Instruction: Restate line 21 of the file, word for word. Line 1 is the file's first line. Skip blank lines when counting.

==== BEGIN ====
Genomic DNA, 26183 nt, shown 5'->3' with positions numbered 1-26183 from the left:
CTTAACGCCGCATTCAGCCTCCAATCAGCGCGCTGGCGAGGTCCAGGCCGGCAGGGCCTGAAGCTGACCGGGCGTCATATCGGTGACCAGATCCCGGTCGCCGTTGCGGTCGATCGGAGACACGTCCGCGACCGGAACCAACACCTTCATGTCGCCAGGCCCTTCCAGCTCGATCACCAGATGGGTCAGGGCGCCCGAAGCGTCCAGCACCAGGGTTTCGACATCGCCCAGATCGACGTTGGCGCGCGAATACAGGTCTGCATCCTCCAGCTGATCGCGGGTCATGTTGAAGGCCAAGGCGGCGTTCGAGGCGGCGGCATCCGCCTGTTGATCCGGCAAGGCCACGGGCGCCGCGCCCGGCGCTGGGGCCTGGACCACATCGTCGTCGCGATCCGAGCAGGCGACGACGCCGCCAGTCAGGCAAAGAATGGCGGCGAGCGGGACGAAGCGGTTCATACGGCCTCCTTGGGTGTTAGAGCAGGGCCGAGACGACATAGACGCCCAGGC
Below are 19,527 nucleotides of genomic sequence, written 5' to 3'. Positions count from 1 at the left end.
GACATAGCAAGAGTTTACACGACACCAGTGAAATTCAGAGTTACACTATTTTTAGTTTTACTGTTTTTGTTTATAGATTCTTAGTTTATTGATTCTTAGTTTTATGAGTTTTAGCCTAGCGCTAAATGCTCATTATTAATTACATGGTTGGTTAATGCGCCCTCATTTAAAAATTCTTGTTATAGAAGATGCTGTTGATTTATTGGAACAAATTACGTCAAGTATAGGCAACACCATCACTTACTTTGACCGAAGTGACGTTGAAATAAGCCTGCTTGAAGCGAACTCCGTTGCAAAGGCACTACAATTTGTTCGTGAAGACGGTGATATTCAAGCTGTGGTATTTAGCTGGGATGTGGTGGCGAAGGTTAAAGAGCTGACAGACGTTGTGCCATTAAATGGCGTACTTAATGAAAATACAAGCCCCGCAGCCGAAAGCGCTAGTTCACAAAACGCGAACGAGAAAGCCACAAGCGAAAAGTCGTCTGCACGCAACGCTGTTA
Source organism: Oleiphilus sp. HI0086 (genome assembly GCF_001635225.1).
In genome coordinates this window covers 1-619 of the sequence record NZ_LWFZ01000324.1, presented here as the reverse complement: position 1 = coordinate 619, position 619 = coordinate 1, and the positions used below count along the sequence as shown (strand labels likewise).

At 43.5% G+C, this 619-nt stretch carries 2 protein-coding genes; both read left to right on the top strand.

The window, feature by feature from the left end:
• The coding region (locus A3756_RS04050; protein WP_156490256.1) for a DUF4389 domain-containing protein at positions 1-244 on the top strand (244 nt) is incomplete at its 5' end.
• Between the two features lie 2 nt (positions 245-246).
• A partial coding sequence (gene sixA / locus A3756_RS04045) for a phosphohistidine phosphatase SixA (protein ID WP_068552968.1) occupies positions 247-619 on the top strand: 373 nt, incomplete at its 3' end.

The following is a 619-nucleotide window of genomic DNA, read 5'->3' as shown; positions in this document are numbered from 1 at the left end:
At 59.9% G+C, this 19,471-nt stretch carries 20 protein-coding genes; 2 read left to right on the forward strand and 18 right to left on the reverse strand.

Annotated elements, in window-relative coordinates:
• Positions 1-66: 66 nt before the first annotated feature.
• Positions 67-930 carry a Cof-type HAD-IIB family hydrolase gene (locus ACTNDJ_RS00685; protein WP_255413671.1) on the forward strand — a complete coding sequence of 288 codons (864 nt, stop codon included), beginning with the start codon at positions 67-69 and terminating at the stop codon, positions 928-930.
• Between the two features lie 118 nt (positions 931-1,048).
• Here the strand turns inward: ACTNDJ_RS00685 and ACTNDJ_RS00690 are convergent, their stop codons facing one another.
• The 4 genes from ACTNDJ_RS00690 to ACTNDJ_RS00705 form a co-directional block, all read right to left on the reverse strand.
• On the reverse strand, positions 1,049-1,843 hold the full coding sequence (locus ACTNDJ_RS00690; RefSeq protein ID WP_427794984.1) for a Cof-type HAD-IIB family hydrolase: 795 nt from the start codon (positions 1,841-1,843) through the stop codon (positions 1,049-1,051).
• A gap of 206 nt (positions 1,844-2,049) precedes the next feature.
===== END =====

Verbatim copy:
• A gap of 206 nt (positions 1,844-2,049) precedes the next feature.